Yes. Fine. I will put windows in. Check back in a few weeks.
Seriously though, thank you all for commenting.
First build in ~5 years, and first ever water-cooled build, so of course I went with a hard-lined custom loop mini-ITX because trying one new thing at a time is for chumps.
The pictures don't really do it justice, but I am not much of a photographer. Sorry.
Numbers in parentheses (#1) indicate related image number.
- Fractal Design Core 500 Case
- GTX 1070
- Water blocks on CPU and GPU
- 2 x 120mm radiators, hard tubing
- Some purple s**t
I've been a laptop convert for a long time, but I wanted a proper work and gaming station again as my life has become a bit more stationary. I knew I was only going to want/need a single video card, and my inner engineer disliked how much empty space I was seeing in < $2000 ATX builds.
So I started looking at mini-ITX cases pretty directly. Planning a build around the case felt kind of backwards to me as it's always been the last consideration in my previous ATX builds, but it's the way of things once component dimensions become make-or-break factors.
I liked the understated industrial look of Fractal Design, Silverstone, and the Ncase M1. Looked at Node 304 builds for a long while, very nearly bought the Ncase but didn't want to wait for it, then came across this, which became the inspiration for much of my build. That guy did a nicer job overall, but I managed to fit both fans inside the case, so... Ha.
Video Card / Water Block
The other difficult decision to make was on a video card and water block. I really didn't want to pony up for a Founder's Edition 1070/80, but at first the only non-reference water block I could find was the EK TF6 which is (IMO) kinda ugly. Eventually I figured out the MSI Aero uses a reference layout without the Founder's Edition prices, and went for the Phanteks water block (#2) because it looks fockin sweet.
Waffled on MoBo options for quite a while, ended up getting the one I did mostly based on price and availability. I kind of wish I'd got one with an RGB header, but oh well.
The PSU had to have depth < 170mm since I was using a full-size video card and the SeaSonic G 550W fit the bill perfectly. Actually, it's only 160mm, and if it had been any larger I would have had some serious issues getting cables to fit.
No catastrophes, POSTed on the first try, pretty smooth relative to my past builds. I did hit a few snags getting everything to fit.
Snag 1: Fan Controller
I got a fan controller for funsies to put in the Core 500's removeable 5.25" bay. Unfortunately, the fan controller's plastic bracket (#5) got in the way of the top fan/radiator. I thought about abandoning the fan controller and the 5.25" bay since I only had 2 quiet fans anyway, but decided to just chop off most of the plastic bracket instead (#6) . The remaining screw holes in front were more than enough to hold it securely.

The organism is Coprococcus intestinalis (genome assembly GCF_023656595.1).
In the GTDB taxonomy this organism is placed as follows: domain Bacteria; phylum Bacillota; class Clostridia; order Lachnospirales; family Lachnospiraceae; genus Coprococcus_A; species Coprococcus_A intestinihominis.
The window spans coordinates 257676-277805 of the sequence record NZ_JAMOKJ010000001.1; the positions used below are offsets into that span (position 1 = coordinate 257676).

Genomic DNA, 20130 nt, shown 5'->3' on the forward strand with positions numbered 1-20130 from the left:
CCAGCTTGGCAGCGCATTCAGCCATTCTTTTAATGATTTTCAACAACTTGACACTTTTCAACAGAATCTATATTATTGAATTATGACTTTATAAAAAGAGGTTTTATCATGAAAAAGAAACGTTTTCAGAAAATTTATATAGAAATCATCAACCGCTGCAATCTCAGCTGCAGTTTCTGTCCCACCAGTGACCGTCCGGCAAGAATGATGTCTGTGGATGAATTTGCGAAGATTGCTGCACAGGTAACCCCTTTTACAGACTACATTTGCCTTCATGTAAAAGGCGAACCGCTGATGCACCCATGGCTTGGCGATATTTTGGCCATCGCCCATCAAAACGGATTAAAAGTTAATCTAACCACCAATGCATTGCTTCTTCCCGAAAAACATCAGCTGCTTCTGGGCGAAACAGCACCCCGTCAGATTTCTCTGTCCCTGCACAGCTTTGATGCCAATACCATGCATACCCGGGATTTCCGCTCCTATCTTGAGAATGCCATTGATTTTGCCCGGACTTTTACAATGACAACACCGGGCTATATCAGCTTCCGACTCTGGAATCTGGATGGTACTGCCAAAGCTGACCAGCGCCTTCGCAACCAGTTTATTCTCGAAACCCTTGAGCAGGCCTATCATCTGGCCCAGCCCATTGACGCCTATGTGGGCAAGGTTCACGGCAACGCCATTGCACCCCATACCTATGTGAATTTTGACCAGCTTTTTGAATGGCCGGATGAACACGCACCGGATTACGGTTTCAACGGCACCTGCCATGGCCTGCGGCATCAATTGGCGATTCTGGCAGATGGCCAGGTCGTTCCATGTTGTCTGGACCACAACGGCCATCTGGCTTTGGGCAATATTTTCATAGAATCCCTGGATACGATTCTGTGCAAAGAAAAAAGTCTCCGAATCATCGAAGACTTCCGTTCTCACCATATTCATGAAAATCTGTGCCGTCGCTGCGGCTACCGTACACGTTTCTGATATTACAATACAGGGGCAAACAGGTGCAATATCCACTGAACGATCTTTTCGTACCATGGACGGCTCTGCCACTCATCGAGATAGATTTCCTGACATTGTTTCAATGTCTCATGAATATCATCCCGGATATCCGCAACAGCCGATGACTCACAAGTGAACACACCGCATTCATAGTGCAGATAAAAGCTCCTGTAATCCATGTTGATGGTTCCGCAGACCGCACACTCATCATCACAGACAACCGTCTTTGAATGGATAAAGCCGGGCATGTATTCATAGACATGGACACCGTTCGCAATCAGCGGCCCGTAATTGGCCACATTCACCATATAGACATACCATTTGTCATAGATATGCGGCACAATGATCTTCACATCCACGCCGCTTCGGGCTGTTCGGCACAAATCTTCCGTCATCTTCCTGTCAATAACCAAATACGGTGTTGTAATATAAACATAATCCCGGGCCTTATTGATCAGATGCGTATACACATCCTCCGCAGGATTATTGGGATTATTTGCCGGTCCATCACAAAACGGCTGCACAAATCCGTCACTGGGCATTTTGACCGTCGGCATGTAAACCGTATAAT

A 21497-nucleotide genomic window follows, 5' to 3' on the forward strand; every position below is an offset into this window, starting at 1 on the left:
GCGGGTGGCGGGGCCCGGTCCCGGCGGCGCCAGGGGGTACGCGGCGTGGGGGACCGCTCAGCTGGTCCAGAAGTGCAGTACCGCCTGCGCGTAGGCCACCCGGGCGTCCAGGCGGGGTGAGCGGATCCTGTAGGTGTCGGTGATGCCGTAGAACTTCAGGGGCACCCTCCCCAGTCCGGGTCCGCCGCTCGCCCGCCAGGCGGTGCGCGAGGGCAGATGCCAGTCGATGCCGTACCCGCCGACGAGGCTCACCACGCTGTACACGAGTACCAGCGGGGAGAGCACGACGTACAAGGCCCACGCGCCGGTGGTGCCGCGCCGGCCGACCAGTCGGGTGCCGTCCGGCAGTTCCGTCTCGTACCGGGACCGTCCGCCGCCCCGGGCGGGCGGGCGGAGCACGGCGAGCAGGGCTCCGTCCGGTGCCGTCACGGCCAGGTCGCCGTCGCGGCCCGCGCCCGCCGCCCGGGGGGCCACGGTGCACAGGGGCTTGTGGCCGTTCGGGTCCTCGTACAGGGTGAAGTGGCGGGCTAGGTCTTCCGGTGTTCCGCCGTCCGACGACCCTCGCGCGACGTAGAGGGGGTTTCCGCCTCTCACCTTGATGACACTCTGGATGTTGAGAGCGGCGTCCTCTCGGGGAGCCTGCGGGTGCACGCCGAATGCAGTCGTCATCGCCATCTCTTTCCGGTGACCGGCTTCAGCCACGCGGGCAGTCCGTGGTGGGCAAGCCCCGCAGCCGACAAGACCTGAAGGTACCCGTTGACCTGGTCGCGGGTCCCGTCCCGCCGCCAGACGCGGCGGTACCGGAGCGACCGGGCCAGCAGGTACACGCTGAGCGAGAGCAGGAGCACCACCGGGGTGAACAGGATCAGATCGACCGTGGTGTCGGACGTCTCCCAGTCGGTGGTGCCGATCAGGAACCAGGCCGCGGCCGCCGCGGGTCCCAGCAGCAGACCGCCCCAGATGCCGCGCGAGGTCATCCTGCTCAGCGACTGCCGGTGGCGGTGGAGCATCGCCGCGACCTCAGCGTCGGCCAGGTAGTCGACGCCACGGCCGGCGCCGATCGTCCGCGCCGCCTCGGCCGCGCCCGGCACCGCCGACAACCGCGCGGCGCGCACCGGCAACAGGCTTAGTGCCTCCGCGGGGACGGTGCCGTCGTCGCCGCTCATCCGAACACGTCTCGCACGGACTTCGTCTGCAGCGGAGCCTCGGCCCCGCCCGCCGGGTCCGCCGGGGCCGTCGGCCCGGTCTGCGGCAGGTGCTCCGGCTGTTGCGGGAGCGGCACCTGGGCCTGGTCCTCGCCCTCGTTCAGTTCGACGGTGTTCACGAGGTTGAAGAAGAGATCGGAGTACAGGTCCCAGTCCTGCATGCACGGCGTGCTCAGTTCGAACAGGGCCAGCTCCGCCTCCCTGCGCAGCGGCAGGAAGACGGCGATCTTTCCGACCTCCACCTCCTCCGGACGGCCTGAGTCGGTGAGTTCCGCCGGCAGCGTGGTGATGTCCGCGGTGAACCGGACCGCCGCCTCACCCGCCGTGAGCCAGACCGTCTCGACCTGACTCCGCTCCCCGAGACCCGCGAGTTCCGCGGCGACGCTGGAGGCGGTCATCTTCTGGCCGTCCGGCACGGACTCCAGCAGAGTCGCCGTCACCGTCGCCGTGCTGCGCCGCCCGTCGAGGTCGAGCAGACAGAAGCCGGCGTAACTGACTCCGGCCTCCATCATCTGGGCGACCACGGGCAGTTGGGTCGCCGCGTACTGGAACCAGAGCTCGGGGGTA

Snag 2: 5.25" Bay Bracket
When it came time to place the coolant reservoir, I ran into problems with the 5.25" bay once again. The extra millimeter of width the bay's metal added to the top railing meant the difference between a too-tight fit and an impossible fit (#8). So again I solved my problems with a Dremel and cut a bit off the bay's bracket (#9). Keeping the bay meant a bit less space for airflow to the top fan, but the space between it and the PSU also provided a convenient area to hide cables.
Tubing and Coolant Fill
Most of the rest was just figuring out how to do the coolant tubing. I had originally planned to follow that other guy's pipe layout pretty much exactly, but ended up with something quite different. I went with PETG tubing rather than acrylic for ease of bending, and I'm glad I did. Even so I ended up wasting a lot more tubing than I used on mistakes and weird little wiggly pieces (#11).
I had a bunch of fitments left over at the end so I made a cool little spigot that swivels out at the bottom should I ever need to drain the loop (#19).
I thought a had a leak near the reservoir for a bit, but it turned out I just spilled a few drops when I was tilting the system around trying to free up the bubbles (#15).
Bleeding the cooling system was kind of frustrating, but mostly because I was impatient. I eventually gave up on getting all the little bubbles out and they worked themselves out after a couple days.
Runs like a champ! I haven't actually overclocked it yet (good thing I got that 6700k, eh?!), and I'm not sure my two small radiators will actually be able to handle much of an OC, but I'll update this once I find out.
The pump gets very noisy over 3000RPM. I'm not sure if it's due to cavitation, a bubble, or the fact that I accidentally ran it dry for 10-15 secs when doing a POST test, but I just set the speed at a static 2500RPM since I doubt the flow rate is my cooling system's bottleneck anyway.
I built a computer.